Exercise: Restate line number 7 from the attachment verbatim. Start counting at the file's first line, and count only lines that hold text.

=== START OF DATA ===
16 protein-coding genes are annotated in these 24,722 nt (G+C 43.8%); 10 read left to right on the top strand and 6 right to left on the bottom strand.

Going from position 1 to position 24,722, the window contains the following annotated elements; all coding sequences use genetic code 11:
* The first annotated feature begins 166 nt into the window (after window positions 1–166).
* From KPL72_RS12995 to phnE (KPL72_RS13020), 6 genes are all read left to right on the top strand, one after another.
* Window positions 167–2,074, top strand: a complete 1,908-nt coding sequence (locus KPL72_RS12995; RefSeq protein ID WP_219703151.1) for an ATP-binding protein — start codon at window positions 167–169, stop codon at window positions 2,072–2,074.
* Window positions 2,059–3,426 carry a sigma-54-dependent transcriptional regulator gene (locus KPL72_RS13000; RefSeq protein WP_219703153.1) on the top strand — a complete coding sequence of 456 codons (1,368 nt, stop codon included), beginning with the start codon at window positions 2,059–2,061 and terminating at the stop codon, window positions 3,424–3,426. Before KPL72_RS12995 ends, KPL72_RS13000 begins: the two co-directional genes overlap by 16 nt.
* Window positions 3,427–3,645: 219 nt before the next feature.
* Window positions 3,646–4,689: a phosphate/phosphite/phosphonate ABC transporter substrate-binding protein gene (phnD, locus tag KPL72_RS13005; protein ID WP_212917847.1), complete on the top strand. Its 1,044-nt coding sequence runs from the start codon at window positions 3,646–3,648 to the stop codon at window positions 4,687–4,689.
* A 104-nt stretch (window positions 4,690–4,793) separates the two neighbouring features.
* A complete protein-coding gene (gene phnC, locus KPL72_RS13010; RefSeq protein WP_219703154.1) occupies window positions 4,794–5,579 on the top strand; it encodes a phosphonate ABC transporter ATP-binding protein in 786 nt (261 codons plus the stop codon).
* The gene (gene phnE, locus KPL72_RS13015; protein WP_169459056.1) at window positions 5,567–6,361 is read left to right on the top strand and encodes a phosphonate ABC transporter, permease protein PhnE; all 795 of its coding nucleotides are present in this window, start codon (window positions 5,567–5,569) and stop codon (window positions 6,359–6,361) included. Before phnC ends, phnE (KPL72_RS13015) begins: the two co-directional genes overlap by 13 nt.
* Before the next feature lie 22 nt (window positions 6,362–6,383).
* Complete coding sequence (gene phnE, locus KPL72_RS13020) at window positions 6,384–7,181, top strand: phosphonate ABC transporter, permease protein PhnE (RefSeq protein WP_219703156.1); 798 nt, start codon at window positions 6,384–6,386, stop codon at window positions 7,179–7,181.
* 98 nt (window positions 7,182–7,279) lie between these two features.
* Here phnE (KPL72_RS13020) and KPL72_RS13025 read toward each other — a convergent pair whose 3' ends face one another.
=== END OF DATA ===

* Window positions 3,427–3,645: 219 nt before the next feature.